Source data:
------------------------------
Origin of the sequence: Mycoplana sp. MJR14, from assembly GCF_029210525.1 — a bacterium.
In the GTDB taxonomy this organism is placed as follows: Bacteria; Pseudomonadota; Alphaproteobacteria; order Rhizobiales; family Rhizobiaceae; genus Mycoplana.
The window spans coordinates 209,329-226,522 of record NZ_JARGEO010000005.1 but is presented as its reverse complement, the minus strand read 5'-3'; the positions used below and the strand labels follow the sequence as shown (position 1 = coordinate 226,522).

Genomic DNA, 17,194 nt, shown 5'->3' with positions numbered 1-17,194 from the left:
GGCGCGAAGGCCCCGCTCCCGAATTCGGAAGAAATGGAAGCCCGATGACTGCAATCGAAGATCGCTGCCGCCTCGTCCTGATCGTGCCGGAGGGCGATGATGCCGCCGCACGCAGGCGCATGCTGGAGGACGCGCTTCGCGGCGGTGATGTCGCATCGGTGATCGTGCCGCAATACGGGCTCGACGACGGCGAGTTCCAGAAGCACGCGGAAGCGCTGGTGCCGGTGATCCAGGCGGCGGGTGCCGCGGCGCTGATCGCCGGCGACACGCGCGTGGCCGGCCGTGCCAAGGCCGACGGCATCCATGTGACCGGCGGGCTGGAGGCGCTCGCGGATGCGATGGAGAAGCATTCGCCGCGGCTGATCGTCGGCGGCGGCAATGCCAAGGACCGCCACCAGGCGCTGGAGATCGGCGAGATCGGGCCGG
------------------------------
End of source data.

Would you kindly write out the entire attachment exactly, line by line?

Origin of the sequence: Mycoplana sp. MJR14, from assembly GCF_029210525.1 — a bacterium.
In the GTDB taxonomy this organism is placed as follows: Bacteria; Pseudomonadota; Alphaproteobacteria; order Rhizobiales; family Rhizobiaceae; genus Mycoplana.
The window spans coordinates 209,329-226,522 of record NZ_JARGEO010000005.1 but is presented as its reverse complement, the minus strand read 5'-3'; the positions used below and the strand labels follow the sequence as shown (position 1 = coordinate 226,522).

Genomic DNA, 17,194 nt, shown 5'->3' with positions numbered 1-17,194 from the left:
GGCGCGAAGGCCCCGCTCCCGAATTCGGAAGAAATGGAAGCCCGATGACTGCAATCGAAGATCGCTGCCGCCTCGTCCTGATCGTGCCGGAGGGCGATGATGCCGCCGCACGCAGGCGCATGCTGGAGGACGCGCTTCGCGGCGGTGATGTCGCATCGGTGATCGTGCCGCAATACGGGCTCGACGACGGCGAGTTCCAGAAGCACGCGGAAGCGCTGGTGCCGGTGATCCAGGCGGCGGGTGCCGCGGCGCTGATCGCCGGCGACACGCGCGTGGCCGGCCGTGCCAAGGCCGACGGCATCCATGTGACCGGCGGGCTGGAGGCGCTCGCGGATGCGATGGAGAAGCATTCGCCGCGGCTGATCGTCGGCGGCGGCAATGCCAAGGACCGCCACCAGGCGCTGGAGATCGGCGAGATCGGGCCGG